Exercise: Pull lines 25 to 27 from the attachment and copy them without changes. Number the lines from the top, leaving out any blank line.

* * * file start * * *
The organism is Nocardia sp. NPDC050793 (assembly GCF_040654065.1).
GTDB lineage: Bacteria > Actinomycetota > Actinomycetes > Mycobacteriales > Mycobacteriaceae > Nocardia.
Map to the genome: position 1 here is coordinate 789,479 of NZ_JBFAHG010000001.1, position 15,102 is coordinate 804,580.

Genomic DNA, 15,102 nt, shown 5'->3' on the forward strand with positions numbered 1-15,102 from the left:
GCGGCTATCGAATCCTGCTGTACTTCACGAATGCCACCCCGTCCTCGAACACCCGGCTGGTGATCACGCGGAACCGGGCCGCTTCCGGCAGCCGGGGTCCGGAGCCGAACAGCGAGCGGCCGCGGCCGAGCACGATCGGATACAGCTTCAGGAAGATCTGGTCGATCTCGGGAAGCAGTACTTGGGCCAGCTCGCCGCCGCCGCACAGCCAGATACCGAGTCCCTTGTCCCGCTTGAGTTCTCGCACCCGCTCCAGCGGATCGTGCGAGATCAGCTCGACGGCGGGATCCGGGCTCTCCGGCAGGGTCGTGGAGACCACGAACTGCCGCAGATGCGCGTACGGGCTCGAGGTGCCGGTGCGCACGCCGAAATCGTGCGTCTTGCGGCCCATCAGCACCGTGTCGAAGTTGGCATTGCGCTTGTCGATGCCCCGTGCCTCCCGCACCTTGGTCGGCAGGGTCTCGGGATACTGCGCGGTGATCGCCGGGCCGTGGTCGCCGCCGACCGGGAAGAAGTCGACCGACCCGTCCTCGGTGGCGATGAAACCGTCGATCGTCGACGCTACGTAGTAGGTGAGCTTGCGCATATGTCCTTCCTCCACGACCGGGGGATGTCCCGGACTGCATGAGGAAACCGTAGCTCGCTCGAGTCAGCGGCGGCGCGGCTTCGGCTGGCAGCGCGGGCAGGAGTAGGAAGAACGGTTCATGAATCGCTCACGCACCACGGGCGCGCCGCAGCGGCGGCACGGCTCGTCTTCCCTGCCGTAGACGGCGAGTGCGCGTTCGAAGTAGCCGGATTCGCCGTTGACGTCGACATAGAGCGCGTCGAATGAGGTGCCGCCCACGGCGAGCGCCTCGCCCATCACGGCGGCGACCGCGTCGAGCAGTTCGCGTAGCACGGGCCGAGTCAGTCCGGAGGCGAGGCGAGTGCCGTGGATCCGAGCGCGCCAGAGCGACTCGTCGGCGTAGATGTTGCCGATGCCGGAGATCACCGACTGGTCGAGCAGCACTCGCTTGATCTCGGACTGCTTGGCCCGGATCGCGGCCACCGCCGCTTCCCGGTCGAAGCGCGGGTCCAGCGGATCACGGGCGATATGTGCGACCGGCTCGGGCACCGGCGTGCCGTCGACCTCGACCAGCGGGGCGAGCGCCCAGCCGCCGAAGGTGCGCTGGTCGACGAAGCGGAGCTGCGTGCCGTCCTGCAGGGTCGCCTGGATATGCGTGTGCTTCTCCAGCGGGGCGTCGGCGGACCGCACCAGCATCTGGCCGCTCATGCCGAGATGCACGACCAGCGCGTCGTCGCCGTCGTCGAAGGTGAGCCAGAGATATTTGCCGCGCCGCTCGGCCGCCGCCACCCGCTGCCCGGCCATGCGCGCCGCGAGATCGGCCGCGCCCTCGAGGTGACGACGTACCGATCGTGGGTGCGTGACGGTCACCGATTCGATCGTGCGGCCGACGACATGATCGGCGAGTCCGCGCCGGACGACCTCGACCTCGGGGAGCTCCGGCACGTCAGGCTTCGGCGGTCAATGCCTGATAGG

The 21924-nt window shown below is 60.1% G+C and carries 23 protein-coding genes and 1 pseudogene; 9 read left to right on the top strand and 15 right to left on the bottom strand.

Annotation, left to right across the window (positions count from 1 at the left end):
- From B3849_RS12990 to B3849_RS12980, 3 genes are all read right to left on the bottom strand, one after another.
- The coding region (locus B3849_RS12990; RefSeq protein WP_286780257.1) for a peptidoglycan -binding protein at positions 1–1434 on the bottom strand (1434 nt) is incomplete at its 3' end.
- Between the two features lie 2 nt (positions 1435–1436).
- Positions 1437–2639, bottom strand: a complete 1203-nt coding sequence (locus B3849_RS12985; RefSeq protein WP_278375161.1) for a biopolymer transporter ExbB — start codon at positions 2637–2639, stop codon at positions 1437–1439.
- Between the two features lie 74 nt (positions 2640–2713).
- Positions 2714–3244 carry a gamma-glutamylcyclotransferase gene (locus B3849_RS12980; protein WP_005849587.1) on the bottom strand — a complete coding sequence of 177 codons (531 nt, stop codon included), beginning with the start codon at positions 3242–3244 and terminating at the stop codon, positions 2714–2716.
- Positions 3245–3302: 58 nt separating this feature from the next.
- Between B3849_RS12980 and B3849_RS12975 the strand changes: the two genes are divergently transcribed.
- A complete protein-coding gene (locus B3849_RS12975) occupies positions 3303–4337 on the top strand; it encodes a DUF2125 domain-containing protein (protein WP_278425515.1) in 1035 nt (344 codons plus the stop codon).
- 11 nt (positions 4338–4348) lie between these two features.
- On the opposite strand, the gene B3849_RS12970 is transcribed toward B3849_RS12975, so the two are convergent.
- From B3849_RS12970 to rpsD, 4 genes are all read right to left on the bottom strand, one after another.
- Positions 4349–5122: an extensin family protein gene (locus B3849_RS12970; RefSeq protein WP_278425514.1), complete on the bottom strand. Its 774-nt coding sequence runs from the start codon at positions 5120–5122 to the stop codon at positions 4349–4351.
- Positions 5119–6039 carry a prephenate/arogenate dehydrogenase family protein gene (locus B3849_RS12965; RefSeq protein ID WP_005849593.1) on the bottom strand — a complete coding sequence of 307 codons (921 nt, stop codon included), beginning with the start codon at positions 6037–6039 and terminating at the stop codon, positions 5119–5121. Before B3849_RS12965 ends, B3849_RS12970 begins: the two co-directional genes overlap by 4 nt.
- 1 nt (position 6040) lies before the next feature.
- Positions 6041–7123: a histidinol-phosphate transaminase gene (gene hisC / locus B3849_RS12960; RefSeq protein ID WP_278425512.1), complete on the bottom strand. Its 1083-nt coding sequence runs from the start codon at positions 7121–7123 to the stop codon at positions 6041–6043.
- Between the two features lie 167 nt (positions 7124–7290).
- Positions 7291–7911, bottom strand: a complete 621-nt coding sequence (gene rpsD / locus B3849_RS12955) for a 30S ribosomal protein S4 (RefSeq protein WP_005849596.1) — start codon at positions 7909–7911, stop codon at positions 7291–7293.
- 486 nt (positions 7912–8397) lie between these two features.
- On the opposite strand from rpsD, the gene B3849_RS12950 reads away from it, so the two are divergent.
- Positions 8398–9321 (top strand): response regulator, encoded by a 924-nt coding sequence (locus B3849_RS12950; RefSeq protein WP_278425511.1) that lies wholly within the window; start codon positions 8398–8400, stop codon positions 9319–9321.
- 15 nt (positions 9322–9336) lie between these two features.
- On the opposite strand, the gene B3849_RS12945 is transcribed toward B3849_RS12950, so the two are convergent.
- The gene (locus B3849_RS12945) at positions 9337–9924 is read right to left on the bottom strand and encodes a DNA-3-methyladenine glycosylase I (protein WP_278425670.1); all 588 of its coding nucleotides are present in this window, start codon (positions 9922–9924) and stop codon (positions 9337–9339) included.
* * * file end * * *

- Positions 7291–7911, bottom strand: a complete 621-nt coding sequence (gene rpsD / locus B3849_RS12955) for a 30S ribosomal protein S4 (RefSeq protein WP_005849596.1) — start codon at positions 7909–7911, stop codon at positions 7291–7293.
- 486 nt (positions 7912–8397) lie between these two features.
- On the opposite strand from rpsD, the gene B3849_RS12950 reads away from it, so the two are divergent.